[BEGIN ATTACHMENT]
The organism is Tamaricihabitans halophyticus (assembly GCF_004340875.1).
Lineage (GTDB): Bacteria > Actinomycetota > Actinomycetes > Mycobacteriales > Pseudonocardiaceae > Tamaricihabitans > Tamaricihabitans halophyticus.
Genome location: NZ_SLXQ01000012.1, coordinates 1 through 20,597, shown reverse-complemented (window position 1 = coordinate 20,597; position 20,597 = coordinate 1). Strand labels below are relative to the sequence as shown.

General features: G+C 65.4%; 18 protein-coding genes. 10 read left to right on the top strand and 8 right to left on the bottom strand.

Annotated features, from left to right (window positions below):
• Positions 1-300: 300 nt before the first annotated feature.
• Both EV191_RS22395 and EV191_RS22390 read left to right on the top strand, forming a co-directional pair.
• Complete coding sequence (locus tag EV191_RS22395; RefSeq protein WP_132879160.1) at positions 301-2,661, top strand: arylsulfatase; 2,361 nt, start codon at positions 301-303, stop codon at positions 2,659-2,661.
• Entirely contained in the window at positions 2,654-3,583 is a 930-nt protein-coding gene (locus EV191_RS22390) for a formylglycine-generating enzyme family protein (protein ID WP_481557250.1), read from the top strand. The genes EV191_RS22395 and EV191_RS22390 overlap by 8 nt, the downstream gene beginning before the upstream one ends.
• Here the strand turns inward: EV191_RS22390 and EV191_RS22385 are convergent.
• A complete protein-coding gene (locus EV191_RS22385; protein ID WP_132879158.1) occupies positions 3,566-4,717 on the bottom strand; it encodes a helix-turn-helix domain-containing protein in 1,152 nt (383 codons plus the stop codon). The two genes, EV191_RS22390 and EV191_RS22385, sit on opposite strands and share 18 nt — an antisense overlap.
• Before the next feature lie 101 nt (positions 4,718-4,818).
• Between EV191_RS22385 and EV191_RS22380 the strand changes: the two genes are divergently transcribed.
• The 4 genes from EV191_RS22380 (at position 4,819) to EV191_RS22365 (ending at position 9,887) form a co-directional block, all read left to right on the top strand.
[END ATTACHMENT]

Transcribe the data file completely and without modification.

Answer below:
The organism is Tamaricihabitans halophyticus (assembly GCF_004340875.1).
Lineage (GTDB): Bacteria > Actinomycetota > Actinomycetes > Mycobacteriales > Pseudonocardiaceae > Tamaricihabitans > Tamaricihabitans halophyticus.
Genome location: NZ_SLXQ01000012.1, coordinates 1 through 20,597, shown reverse-complemented (window position 1 = coordinate 20,597; position 20,597 = coordinate 1). Strand labels below are relative to the sequence as shown.

General features: G+C 65.4%; 18 protein-coding genes. 10 read left to right on the top strand and 8 right to left on the bottom strand.

Annotated features, from left to right (window positions below):
• Positions 1-300: 300 nt before the first annotated feature.
• Both EV191_RS22395 and EV191_RS22390 read left to right on the top strand, forming a co-directional pair.
• Complete coding sequence (locus tag EV191_RS22395; RefSeq protein WP_132879160.1) at positions 301-2,661, top strand: arylsulfatase; 2,361 nt, start codon at positions 301-303, stop codon at positions 2,659-2,661.
• Entirely contained in the window at positions 2,654-3,583 is a 930-nt protein-coding gene (locus EV191_RS22390) for a formylglycine-generating enzyme family protein (protein ID WP_481557250.1), read from the top strand. The genes EV191_RS22395 and EV191_RS22390 overlap by 8 nt, the downstream gene beginning before the upstream one ends.
• Here the strand turns inward: EV191_RS22390 and EV191_RS22385 are convergent.
• A complete protein-coding gene (locus EV191_RS22385; protein ID WP_132879158.1) occupies positions 3,566-4,717 on the bottom strand; it encodes a helix-turn-helix domain-containing protein in 1,152 nt (383 codons plus the stop codon). The two genes, EV191_RS22390 and EV191_RS22385, sit on opposite strands and share 18 nt — an antisense overlap.
• Before the next feature lie 101 nt (positions 4,718-4,818).
• Between EV191_RS22385 and EV191_RS22380 the strand changes: the two genes are divergently transcribed.
• The 4 genes from EV191_RS22380 (at position 4,819) to EV191_RS22365 (ending at position 9,887) form a co-directional block, all read left to right on the top strand.